Skip to content
On this page

Data Persistence

In the SimpleAffineEditor example, we did not actually use the data persistence capability of BlockSuite. This means that the blocks created by the user will disappear after the page is refreshed. How can we store these contents to a server or local database?

BlockSuite uses CRDT data model that is very similar to Git. This means that when you call methods like page.addBlock, this is equivalent to synchronously committing to Git (all block operation APIs in BlockSuite are synchronous, which brings a very convenient and reliable development experience). And thanks to the capability of CRDT, it can efficiently serialize the entire block state sequence into binary.


The BlockSuite workspace is encoded using the y-protocols protocol, which can be thought of as a binary JSON format for collaborative applications. You can enter Y.encodeStateAsUpdate(workspace.doc) in the console of the BlockSuite Playground to view the encoded workspace.

However, the more powerful aspect of the Git model is that you only need to connect via SSH or HTTP to sync a Git repository, without worrying about handling asynchronous network IO details. This is why BlockSuite provides a provider-based persistence solution.

Provider-Based Persistence

Different providers can handle the asynchronous IO over different network protocols (such as WebSocket and WebRTC) and storages (such as IndexedDB and SQLite). As long as the BlockSuite workspace is connected to the provider, you can reliably synchronize blocks through it.


Code example:

import { Workspace } from '@blocksuite/store';
import { AffineSchemas } from '@blocksuite/blocks/models';
import { IndexeddbPersistence } from 'y-indexeddb';

const workspace = new Workspace();

// `workspace.doc` is the underlying Yjs data structure
const { doc } = workspace;
// Connect the doc to the IndexedDB table named `foo`
const provider = new IndexeddbPersistence('foo', doc);

provider.on('synced', () => {
  console.log('content from the database is loaded');

The content in this workspace will be automatically synchronized to an IndexedDB table named foo. Now you can add a button to the page and execute the following code when it is clicked:

const page = workspace.createPage();
page.addBlock('affine:page', { title: new Text('hello') });

The document data will be automatically synchronized to IndexedDB. After the next refresh, the content of affine:page should appear directly on the page. If you want to use a WebSocket connection, you can achieve the same persistence effect with very similar code logic by switching or using providers simultaneously. As BlockSuite leverages Yjs as its underlying data structure, you can reuse the connection providers or the database providers from the Yjs ecosystem.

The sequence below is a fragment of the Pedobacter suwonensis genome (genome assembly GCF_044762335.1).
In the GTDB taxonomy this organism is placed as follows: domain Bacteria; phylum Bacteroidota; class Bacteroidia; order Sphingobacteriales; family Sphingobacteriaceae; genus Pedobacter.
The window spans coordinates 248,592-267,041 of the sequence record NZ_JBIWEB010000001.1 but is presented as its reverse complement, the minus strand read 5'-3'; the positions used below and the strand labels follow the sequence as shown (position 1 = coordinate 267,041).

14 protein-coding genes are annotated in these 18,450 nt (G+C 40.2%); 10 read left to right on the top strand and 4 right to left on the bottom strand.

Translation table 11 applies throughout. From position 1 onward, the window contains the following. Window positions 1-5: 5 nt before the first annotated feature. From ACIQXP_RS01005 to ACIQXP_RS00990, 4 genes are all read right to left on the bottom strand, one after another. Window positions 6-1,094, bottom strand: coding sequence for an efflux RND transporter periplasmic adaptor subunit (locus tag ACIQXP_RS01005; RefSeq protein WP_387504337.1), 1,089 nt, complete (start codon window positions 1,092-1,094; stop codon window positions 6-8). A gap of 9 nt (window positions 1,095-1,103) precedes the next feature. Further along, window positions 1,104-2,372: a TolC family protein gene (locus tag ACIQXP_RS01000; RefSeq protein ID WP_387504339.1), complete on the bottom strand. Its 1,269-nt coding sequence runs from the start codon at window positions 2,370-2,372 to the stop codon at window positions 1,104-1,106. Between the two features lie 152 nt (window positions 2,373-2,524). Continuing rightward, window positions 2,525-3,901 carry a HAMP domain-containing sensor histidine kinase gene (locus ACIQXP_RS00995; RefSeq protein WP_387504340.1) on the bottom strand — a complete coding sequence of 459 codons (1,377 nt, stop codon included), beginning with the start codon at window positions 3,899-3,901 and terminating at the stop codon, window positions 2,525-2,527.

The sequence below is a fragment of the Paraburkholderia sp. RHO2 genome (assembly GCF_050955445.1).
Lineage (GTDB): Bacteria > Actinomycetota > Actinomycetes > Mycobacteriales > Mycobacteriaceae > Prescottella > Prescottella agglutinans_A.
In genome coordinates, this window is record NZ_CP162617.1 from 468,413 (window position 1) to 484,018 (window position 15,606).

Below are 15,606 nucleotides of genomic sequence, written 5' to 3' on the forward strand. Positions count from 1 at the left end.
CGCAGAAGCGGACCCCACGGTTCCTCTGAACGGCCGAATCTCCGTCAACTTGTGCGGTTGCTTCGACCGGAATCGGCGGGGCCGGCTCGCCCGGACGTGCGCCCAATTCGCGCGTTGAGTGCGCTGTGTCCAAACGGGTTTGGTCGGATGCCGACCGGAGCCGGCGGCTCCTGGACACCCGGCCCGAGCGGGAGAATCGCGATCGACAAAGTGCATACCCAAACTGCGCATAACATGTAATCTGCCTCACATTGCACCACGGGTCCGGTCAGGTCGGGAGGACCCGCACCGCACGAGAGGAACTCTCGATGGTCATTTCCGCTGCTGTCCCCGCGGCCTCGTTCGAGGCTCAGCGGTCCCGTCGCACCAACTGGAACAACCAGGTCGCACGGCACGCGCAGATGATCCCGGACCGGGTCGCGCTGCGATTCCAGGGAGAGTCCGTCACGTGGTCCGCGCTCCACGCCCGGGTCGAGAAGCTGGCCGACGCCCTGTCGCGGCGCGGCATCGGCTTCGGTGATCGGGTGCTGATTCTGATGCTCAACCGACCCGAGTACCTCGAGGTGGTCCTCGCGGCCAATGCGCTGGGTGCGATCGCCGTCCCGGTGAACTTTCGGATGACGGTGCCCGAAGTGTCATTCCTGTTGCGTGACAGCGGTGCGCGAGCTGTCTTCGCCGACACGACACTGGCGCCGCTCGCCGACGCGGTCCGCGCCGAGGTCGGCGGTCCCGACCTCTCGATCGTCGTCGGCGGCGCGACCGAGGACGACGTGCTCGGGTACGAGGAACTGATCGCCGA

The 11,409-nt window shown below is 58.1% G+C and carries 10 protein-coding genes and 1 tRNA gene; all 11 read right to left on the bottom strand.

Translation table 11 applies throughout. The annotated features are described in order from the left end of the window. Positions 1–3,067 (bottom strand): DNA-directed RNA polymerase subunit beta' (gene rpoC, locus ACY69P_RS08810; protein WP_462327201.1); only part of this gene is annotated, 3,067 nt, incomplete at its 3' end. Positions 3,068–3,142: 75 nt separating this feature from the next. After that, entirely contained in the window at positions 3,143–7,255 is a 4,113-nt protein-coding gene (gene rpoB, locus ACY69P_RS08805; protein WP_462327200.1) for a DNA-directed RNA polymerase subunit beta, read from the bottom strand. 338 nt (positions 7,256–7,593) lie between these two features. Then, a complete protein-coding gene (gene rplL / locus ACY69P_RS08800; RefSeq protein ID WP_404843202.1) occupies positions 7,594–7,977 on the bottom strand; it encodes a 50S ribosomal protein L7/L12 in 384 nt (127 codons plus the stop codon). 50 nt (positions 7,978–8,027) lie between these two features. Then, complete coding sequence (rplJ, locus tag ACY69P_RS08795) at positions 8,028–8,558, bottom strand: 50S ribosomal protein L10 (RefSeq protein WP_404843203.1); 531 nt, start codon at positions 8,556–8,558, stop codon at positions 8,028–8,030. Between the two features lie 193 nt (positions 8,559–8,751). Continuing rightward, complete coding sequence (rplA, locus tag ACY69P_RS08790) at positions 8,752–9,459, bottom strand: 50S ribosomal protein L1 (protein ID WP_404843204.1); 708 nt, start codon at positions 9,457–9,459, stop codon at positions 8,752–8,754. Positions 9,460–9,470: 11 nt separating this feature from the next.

• The BlockSuite workspace is always empty when created, and the source of block update is either by calling the API to create blocks or by receiving updates from the provider.
  • Multiple providers can be reliably connected at the same time, just as it is easy to add multiple remote upstreams for a git repository.

You can view more provider usage instructions in the BlockSuite Playground.

Reusing Binary Data

The workspace.doc in BlockSuite is encoded in binary format before being stored in the provider backend. This binary data structure can also be deserialized to reconstruct the document state. This process can also be easily accomplished through standardized APIs.

If you want to explicitly obtain the binary content of a document in certain scenarios (e.g., storing the content on the server-side), you can do it like this:

import * as Y from 'yjs';

// Get the encoded binary
const binary = Y.encodeStateAsUpdate(workspace.doc);

The obtained Uint8Array can then be stored and distributed independently. On the other hand, the stored binary update data only needs to be applied to an empty workspace to restore it to a usable block tree, like this:

const workspace = new Workspace({ id: 'foo' });

const binary = await loadBinary();

Y.applyUpdate(workspace.doc, binary);

Common Patterns

If you want to use BlockSuite in a common centralized application and support real-time collaboration, the recommended approach is as follows:

  1. When a user starts creating content from scratch, create an empty workspace and page. As long as workspace.doc is connected to the provider, the created initial content will be automatically recorded.
  2. As the user continues to write new content, the state can be continuously synchronized to the server-side through the provider, or the binary can be backed up to the database periodically.
  3. When the user reopens an existing document, just connect to the provider to automatically restore the block tree from the binary update data. If continuous synchronization is not required, you can also deserialize the binary data into a block tree by calling Y.applyUpdate once.

It is worth noting that if you want to load existing content in a page, you should not explicitly create a new page through workspace.createPage. Instead, you should automatically load the existing block tree by connecting to the provider or calling Y.applyUpdate. Otherwise, this would be equivalent to performing git commit in an empty git repository and then git pull from an existing upstream, which may cause state merge issues.